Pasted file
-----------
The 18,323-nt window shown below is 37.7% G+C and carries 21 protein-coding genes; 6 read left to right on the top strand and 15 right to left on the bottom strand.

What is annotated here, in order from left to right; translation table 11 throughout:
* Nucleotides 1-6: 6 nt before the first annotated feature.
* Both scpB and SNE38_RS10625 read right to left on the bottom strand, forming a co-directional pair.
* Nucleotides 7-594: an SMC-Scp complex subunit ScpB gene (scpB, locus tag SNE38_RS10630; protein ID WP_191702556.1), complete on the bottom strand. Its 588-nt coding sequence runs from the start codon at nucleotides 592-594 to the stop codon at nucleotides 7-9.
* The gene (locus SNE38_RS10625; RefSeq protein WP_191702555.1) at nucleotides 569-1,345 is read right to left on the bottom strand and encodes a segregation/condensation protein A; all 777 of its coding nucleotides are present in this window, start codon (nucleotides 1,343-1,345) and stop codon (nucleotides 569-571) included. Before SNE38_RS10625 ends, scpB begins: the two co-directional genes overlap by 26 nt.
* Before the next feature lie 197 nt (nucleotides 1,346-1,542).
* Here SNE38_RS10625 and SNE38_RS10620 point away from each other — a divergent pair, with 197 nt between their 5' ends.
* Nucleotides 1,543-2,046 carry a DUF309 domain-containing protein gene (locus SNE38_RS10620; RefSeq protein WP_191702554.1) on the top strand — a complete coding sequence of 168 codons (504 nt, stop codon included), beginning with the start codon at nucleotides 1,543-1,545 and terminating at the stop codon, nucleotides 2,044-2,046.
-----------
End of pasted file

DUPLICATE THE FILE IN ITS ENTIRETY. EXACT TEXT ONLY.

The 18,323-nt window shown below is 37.7% G+C and carries 21 protein-coding genes; 6 read left to right on the top strand and 15 right to left on the bottom strand.

What is annotated here, in order from left to right; translation table 11 throughout:
* Nucleotides 1-6: 6 nt before the first annotated feature.
* Both scpB and SNE38_RS10625 read right to left on the bottom strand, forming a co-directional pair.
* Nucleotides 7-594: an SMC-Scp complex subunit ScpB gene (scpB, locus tag SNE38_RS10630; protein ID WP_191702556.1), complete on the bottom strand. Its 588-nt coding sequence runs from the start codon at nucleotides 592-594 to the stop codon at nucleotides 7-9.
* The gene (locus SNE38_RS10625; RefSeq protein WP_191702555.1) at nucleotides 569-1,345 is read right to left on the bottom strand and encodes a segregation/condensation protein A; all 777 of its coding nucleotides are present in this window, start codon (nucleotides 1,343-1,345) and stop codon (nucleotides 569-571) included. Before SNE38_RS10625 ends, scpB begins: the two co-directional genes overlap by 26 nt.
* Before the next feature lie 197 nt (nucleotides 1,346-1,542).
* Here SNE38_RS10625 and SNE38_RS10620 point away from each other — a divergent pair, with 197 nt between their 5' ends.
* Nucleotides 1,543-2,046 carry a DUF309 domain-containing protein gene (locus SNE38_RS10620; RefSeq protein WP_191702554.1) on the top strand — a complete coding sequence of 168 codons (504 nt, stop codon included), beginning with the start codon at nucleotides 1,543-1,545 and terminating at the stop codon, nucleotides 2,044-2,046.